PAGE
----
close up photo of zombies

What is a zombie? You might be thinking of the flesh-eating, undead monsters common in Hollywood, but the origin of zombies is much more fascinating than the stories in film and TV.

From the brutal slave plantations of Haiti to the development of voodoo legends and traditions, to the modern monsters of Hollywood, join us for a look at the history of zombies in this Halloween special episode!

Listen Here!

Interactive Transcript!

You Can Now Read and Listen at the Same Time With an Interactive Transcript!

To see this content become a Patreon member and supporter of Thinking in English!


  • Practitioner (n): A person who regularly engages in a profession, skill, or belief system.
    • The voodoo practitioner performed rituals to communicate with spirits.
  • Voodoo (n): A syncretic religion with African, indigenous Caribbean, and Catholic influences, often involving rituals, spirits, and magic.
    • Voodoo ceremonies often include dances, music, and offerings to the spirits.
  • Reanimated (adj): Brought back to life or animated again after death or inactivity.
    • In the horror movie, the ancient curse reanimated the mummy.
  • Undead (n): Deceased, but still existing or animated in a supernatural or fictional way.
    • Zombies are a classic example of the undead in horror literature and films.
  • Flesh-eating (adj): Relating to creatures or monsters that consume the flesh of living beings.
    • The flesh-eating zombies in the movie were both terrifying and gruesome.
  • Enslaved (adj): Forced to become a slave, often involving being owned and controlled by others.
    • Slavery was a dark period in history when millions of people were enslaved and subjected to harsh conditions.
  • Plantation (n): A large estate or property where crops like sugar, cotton, or tobacco are cultivated, typically using slave labour.
    • The plantation owner profited from the labour of enslaved workers.
  • Under the control (phrase): Subject to the influence of someone or something else.
    • The villagers believed that the reanimated corpses were under the control of the voodoo priest.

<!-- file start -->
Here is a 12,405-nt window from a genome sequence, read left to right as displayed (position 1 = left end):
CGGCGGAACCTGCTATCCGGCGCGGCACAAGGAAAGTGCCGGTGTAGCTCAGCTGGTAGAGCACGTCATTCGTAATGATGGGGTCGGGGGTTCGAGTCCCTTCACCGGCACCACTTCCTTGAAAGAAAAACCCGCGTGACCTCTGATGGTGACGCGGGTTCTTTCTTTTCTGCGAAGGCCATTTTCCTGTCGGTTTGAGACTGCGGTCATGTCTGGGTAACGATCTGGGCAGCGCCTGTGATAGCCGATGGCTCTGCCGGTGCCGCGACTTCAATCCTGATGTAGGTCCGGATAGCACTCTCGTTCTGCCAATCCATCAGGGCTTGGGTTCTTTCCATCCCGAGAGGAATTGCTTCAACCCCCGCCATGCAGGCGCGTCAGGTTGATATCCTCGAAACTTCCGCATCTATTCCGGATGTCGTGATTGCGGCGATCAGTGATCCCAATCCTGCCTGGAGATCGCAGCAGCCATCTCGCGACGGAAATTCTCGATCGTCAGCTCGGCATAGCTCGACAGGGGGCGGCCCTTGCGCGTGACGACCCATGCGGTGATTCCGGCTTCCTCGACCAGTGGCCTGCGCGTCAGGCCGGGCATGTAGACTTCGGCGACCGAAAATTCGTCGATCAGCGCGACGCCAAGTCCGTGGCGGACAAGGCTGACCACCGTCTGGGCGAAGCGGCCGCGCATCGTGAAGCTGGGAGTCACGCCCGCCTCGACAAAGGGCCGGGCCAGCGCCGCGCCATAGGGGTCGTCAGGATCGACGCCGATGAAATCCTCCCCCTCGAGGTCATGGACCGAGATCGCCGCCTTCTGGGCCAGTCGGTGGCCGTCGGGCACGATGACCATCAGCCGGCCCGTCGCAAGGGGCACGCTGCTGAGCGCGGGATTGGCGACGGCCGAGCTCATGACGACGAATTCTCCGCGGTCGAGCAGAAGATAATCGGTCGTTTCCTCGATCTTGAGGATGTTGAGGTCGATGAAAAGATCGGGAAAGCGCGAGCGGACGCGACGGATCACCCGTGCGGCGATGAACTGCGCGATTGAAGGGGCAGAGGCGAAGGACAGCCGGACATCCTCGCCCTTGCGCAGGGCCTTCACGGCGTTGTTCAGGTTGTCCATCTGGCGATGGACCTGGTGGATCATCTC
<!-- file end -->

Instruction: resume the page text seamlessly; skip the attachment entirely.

What is a Zombie?


When you think of a Halloween monster, I’m sure that one of the first creatures you will think of is a zombie.

To me, the word zombie conjures images of undead monsters seeking to eat your brains. Darkened eye sockets, blood dripping from their bodies, and wearing dirty torn rags. The walking dead, soulless corpses wondering around looking for their next meal.

In Michael Jackson’s famous Thriller music video, the zombies are dancing in an almost robotic style.

In 28 Days Later, they are immensely violent, with lightning-quick reflexes, no intelligence, and a desire to spread the virus that created them.

In World War Z, the zombies can run really fast and seem to be only interested in biting or attacking healthy people. Those sick with diseases like cancer are of no interest.

In the Walking Dead, there are slow-moving flesh-eating zombies with no ability to talk.

And in the original Zombie movie, Night of the Living Dead from 1968, the mindless zombies cannot be injured or hurt. They can lose body parts and continue to exist.

When I ask ChatGPT for a short definition of a zombie, the answer I get “is a fictional reanimated corpse often depicted in horror literature, films, and games.”

Children around the world will be dressing up as zombies on October 31st during their annual trick or treating sessions. At every Halloween party, there will be at least one zombie. And thousands of people will spend their Halloween evening watching a movie featuring zombies.

However, the vast majority of these people, and those of you listening to this episode, will not know what a zombie actually is.

A zombie is not a purely fictional creation of literature and Hollywood. Instead, the zombie is a product of Haiti, colonialism, slavery, and voodoo.

Let’s take a deeper look into this!

The History of Mummies! (Bonus Episode)

One of the major traditions of Halloween is dressing up in costumes resembling scary monsters. As a child, my mum would always take me to buy a gruesome mask that I could wear while trick-or-treating across my local neighbourhood.

If were to ask you, “what is the scariest Halloween monster?”,…

Keep reading

Haiti and Voodoo


Haiti is a Caribbean country located on the island of Hispaniola, sharing the island with the Dominican Republic. It is known for its history as the first independent black republic, its unique culture, and its challenging socio-economic conditions.

The island of Hispaniola was first colonised by the Spanish. The native population of the island, the Taino people, became extinct through a mix of brutal treatment and European diseases.

In the 17th century, France took over half of the island, now known as Haiti, and brought thousands of slaves from Africa to work on their sugar plantations.

Conditions were terrible. The slaves were forced to work for long hours in Haiti’s hot and humid climate. They were physically abused, with the French plantation owners using violence as a means of control.

The slaves were forced to living in unsanitary and cramped conditions, without proper clothing or food. Families were separated and children sold off on the slave market. Slaves had no rights, no education, and were not allowed to openly practice their indigenous religions or traditions from their homelands in western Africa.

Against this backdrop of brutal treatment, the enslaved African population of the island led a series of revolts and eventually gained their independence from France.